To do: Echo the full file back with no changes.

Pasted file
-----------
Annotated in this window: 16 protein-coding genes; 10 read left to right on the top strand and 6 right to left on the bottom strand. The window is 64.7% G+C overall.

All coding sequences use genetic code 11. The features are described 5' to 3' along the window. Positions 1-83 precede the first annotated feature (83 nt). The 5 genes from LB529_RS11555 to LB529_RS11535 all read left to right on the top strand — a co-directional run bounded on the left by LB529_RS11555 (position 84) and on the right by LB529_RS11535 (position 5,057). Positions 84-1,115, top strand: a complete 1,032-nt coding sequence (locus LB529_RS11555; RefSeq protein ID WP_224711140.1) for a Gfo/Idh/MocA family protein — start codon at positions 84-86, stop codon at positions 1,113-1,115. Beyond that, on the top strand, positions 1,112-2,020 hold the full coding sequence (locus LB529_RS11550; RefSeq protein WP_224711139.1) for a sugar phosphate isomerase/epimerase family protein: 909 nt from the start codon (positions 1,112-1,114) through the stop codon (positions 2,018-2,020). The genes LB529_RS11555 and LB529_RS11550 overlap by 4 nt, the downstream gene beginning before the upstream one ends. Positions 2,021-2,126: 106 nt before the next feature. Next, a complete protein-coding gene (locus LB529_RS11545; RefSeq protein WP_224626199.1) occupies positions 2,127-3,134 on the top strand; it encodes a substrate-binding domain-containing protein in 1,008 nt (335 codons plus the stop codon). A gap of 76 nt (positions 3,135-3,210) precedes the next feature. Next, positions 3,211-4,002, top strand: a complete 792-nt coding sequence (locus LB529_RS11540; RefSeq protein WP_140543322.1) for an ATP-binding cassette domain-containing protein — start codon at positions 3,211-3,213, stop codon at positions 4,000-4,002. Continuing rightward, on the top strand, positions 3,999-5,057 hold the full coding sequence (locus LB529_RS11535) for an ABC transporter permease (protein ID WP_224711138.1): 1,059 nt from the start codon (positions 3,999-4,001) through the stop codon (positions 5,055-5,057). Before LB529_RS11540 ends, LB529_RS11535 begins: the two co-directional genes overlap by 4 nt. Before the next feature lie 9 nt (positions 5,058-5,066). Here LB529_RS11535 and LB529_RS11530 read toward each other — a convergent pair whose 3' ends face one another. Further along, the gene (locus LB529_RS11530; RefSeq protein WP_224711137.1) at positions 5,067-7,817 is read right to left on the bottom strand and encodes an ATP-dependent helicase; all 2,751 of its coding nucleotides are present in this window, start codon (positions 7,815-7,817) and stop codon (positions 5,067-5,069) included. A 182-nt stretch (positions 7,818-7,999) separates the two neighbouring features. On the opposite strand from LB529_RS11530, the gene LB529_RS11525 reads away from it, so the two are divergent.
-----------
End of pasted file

Annotated in this window: 16 protein-coding genes; 10 read left to right on the top strand and 6 right to left on the bottom strand. The window is 64.7% G+C overall.

All coding sequences use genetic code 11. The features are described 5' to 3' along the window. Positions 1-83 precede the first annotated feature (83 nt). The 5 genes from LB529_RS11555 to LB529_RS11535 all read left to right on the top strand — a co-directional run bounded on the left by LB529_RS11555 (position 84) and on the right by LB529_RS11535 (position 5,057). Positions 84-1,115, top strand: a complete 1,032-nt coding sequence (locus LB529_RS11555; RefSeq protein ID WP_224711140.1) for a Gfo/Idh/MocA family protein — start codon at positions 84-86, stop codon at positions 1,113-1,115. Beyond that, on the top strand, positions 1,112-2,020 hold the full coding sequence (locus LB529_RS11550; RefSeq protein WP_224711139.1) for a sugar phosphate isomerase/epimerase family protein: 909 nt from the start codon (positions 1,112-1,114) through the stop codon (positions 2,018-2,020). The genes LB529_RS11555 and LB529_RS11550 overlap by 4 nt, the downstream gene beginning before the upstream one ends. Positions 2,021-2,126: 106 nt before the next feature. Next, a complete protein-coding gene (locus LB529_RS11545; RefSeq protein WP_224626199.1) occupies positions 2,127-3,134 on the top strand; it encodes a substrate-binding domain-containing protein in 1,008 nt (335 codons plus the stop codon). A gap of 76 nt (positions 3,135-3,210) precedes the next feature. Next, positions 3,211-4,002, top strand: a complete 792-nt coding sequence (locus LB529_RS11540; RefSeq protein WP_140543322.1) for an ATP-binding cassette domain-containing protein — start codon at positions 3,211-3,213, stop codon at positions 4,000-4,002. Continuing rightward, on the top strand, positions 3,999-5,057 hold the full coding sequence (locus LB529_RS11535) for an ABC transporter permease (protein ID WP_224711138.1): 1,059 nt from the start codon (positions 3,999-4,001) through the stop codon (positions 5,055-5,057). Before LB529_RS11540 ends, LB529_RS11535 begins: the two co-directional genes overlap by 4 nt. Before the next feature lie 9 nt (positions 5,058-5,066). Here LB529_RS11535 and LB529_RS11530 read toward each other — a convergent pair whose 3' ends face one another. Further along, the gene (locus LB529_RS11530; RefSeq protein WP_224711137.1) at positions 5,067-7,817 is read right to left on the bottom strand and encodes an ATP-dependent helicase; all 2,751 of its coding nucleotides are present in this window, start codon (positions 7,815-7,817) and stop codon (positions 5,067-5,069) included. A 182-nt stretch (positions 7,818-7,999) separates the two neighbouring features. On the opposite strand from LB529_RS11530, the gene LB529_RS11525 reads away from it, so the two are divergent.